United States adult population in 1964, when the first Surgeon General’s report came out, to 17% of the adult population in 2014. However, according to the CDC there are still an estimated 40 million adults in the United States currently smoking cigarettes (Centers for Disease Control and Prevention, 2015).
The risk factors for smoking include being a male, being below the poverty line or, only having a high school diploma or less. Males have a higher incidence rate of 18.8% compared to females at 14.8% (Center for Disease Control and Prevention, 2015). In the U.S., people living below the poverty level and people having lower levels of educational attainment have higher rates of cigarette smoking than the general population. Adults living below the poverty line have a smoking rate of more the 26% compared to those above the poverty line at 14% (Centers for Disease Prevention and Control, 2015). Among those having only a GED certificate, smoking prevalence is more than 40%, the highest of any SES group (Centers for Disease Control and Prevention, 2015). Although these factors indicate higher smoking prevalence, they are not the only factors in determining smoking habits.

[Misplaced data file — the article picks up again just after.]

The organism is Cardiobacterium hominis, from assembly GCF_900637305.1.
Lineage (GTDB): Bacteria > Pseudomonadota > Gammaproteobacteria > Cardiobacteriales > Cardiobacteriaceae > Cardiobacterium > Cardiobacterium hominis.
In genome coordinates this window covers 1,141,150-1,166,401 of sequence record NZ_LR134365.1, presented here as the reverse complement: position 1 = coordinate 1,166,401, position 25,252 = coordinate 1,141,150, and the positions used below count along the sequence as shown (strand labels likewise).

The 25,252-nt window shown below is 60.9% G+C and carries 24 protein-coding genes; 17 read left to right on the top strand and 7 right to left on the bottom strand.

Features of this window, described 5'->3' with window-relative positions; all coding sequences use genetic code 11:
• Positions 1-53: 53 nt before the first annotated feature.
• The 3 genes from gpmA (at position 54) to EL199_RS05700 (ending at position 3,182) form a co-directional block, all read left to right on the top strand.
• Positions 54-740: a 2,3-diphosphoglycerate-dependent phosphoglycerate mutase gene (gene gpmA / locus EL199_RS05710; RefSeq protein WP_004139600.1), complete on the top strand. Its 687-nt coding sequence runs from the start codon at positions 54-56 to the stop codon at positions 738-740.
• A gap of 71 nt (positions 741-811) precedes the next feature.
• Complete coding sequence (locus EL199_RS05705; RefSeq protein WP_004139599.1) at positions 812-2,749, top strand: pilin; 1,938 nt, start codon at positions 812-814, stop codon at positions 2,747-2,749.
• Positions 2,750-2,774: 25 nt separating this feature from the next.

This all too common and familiar behavior of cigarette smoking is the leading cause of preventable disease and death in the United States. It accounts for more than 480,000 deaths every year, that is 1 out of every 5 deaths (U.S. Department of Health and Human Services, 2015). Smoking not only can harm nearly every organ of one’s body, but it is also the cause of 90% of lung cancer in men and women. It is also known that lung cancer causes more deaths than any other type of cancer in the ...
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... (County Health Rankings, 2016). It is important to recognize that nearly 9 out of 10 cigarette smokers first tried smoking by the age of 18. These smokers will continue to smoke until much later in their lives. By targeting these two populations, preventing smoking of the future 45-60 year old generation, and reducing the amount of smoking of low socioeconomic persons in the age range of 45-60 years old, could potentially have a great effect on reducing the among of lung cancer cases in Kings County.
These intervention programs in conjunction would potentially be successful at reducing the rate of lung cancer in 45 to 60-year-old Kings County residents because they would be able to address prevention for future generations below the age 18 and cessation of the current population with the highest smoking prevalence between the ages of forty-five and sixty-years old.
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